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Jimmy Prince addressing the ULP rally in Richland Park Sunday night. (Photo: Lance Neverson/Facebook)
Jimmy Prince addressing the ULP rally in Richland Park Sunday night. (Photo: Lance Neverson/Facebook)

St. Clair Jimmy Prince, the ruling Unity Labour Party’s (ULP) candidate for Marriaqua, has spoken about his involvement in community organisation in the district, adding that he is no fly-by-night candidate.

Prince, a first-time candidate, told party supporters in Richland Park Sunday night that he does not normally speak about himself, but has been told that in politics it is important to say who you are, where you are coming from and where you are going.

He said he has lived in several areas of the constituency. “This valley is my valley. I come out of this valley and I aim to give back to this valley,” he said.

He said that after leaving school, he taught at St. Joseph’s Convent Kingstown before joining the former Government Information Service (GIS) as an information office.

Prince worked his way up in the state-owned media entity, retiring as director of the Agency for Public Information, the re-branded GIS.

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He told the rally that he would not say much about his professional life since it is his “other life” that qualifies him to run for public office.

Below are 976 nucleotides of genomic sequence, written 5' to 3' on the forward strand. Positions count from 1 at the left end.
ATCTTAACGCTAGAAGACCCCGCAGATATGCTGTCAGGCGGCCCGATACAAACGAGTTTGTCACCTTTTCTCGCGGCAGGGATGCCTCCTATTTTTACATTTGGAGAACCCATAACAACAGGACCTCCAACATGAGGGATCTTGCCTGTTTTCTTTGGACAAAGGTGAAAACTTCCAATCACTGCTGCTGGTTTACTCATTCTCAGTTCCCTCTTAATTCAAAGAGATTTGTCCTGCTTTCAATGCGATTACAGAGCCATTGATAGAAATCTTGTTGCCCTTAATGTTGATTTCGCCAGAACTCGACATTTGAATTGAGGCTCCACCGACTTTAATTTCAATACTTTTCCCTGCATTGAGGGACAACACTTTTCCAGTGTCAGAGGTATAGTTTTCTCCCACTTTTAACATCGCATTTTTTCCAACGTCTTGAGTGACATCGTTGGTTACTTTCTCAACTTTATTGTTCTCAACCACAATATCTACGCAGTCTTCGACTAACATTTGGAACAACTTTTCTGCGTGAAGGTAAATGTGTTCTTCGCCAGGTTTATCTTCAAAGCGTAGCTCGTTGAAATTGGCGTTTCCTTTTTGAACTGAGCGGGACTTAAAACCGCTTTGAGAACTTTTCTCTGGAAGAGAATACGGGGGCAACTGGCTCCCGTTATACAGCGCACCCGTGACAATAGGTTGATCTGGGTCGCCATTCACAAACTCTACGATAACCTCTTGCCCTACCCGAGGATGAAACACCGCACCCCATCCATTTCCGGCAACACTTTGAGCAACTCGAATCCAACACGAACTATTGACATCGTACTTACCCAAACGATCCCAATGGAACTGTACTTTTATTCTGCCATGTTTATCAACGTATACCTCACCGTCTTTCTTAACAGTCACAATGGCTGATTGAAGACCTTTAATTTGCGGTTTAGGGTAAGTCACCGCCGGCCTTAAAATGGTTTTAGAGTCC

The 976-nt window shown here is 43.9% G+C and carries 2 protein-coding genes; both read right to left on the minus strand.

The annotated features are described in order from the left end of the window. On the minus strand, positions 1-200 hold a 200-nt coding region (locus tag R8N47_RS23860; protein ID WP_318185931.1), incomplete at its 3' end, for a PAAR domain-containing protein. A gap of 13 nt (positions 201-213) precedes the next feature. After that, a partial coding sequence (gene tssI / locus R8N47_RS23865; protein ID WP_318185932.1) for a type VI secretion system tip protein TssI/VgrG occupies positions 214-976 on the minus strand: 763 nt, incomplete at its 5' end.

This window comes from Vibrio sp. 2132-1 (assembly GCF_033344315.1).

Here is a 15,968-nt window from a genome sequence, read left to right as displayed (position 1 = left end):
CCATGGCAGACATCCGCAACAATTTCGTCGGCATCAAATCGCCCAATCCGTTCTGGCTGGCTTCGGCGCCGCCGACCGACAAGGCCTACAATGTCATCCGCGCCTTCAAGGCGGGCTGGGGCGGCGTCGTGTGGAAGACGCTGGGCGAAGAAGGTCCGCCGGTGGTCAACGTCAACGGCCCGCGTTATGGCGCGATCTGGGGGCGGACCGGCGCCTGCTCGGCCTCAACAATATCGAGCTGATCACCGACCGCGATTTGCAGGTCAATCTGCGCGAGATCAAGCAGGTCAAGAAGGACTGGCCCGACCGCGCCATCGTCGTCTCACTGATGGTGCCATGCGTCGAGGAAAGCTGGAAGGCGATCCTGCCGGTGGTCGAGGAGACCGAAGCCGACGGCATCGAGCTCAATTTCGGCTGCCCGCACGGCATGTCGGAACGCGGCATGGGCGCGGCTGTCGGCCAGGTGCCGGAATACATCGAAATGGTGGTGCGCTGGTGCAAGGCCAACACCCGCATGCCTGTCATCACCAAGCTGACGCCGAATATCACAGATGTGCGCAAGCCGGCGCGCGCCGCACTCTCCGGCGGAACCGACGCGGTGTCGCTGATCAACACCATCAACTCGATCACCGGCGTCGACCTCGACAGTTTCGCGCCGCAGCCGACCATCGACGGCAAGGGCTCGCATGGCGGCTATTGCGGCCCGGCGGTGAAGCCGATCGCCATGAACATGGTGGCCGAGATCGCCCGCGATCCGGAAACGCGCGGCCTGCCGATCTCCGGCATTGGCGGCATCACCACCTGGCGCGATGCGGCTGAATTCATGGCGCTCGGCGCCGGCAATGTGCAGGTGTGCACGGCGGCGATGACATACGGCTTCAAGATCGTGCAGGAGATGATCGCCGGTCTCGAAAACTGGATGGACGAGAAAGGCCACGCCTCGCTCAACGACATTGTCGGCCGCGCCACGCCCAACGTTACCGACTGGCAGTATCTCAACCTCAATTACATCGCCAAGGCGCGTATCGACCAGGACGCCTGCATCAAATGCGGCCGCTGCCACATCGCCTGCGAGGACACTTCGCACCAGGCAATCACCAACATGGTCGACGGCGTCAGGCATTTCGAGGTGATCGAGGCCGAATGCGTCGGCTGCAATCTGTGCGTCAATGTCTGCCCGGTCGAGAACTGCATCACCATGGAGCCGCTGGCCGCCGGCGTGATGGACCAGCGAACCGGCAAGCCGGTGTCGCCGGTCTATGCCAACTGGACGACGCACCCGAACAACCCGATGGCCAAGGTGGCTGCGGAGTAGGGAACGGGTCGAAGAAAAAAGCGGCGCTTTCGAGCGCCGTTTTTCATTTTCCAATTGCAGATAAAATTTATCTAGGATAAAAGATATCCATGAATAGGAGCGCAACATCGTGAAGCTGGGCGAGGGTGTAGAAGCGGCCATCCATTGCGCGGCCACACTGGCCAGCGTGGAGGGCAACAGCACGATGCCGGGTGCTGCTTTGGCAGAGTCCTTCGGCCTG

Speaking partly from a prepared script, Prince said that he learnt early from his grandparents that people have to work together to get what you want.

Hence, from an early age, he was involved in the establishment of groups in the community.

Among these groups, he mentioned the Marriaqua Anglican Youth Movement, membership of which he offered to persons outside the Anglican community, which the priest opposed.

Prince said he then formed the Marriaqua Cultural and Educational Association, and, along with another person, later re-established the Marriaqua Sports Association.

He said he was also a founder member of Marriaqua Development Association and was involved in the restructuring of the Marriaqua Co-Operative Friendly Society (“Bunpan”).

“Comrades, I have mentioned those above to underscore my involvement in the social life of this constituency over the years.”

He said he also got involved in national life, spending almost a decade as an executive member of the National Youth Council.

“I’ve said all of that to say that mine is not a fly-by-night candidacy. I am no result of any political accident. I served voluntarily in this community almost all my life, and I will continue to do so with your help,” Prince said.

Prince was chosen over accountant Kirk Da Silva to be the ULP’s standard-bearer in Marriaqua in the next general elections, expected by year-end.

He replaces as candidate Deputy Prime Minster and Minister of Education, Girlyn Miguel, who has been representing the constituency since 1998.

He will come up against Curtis Bowman, the candidate for the main opposition New Democratic Party, who is making his second attempt at capturing the seat.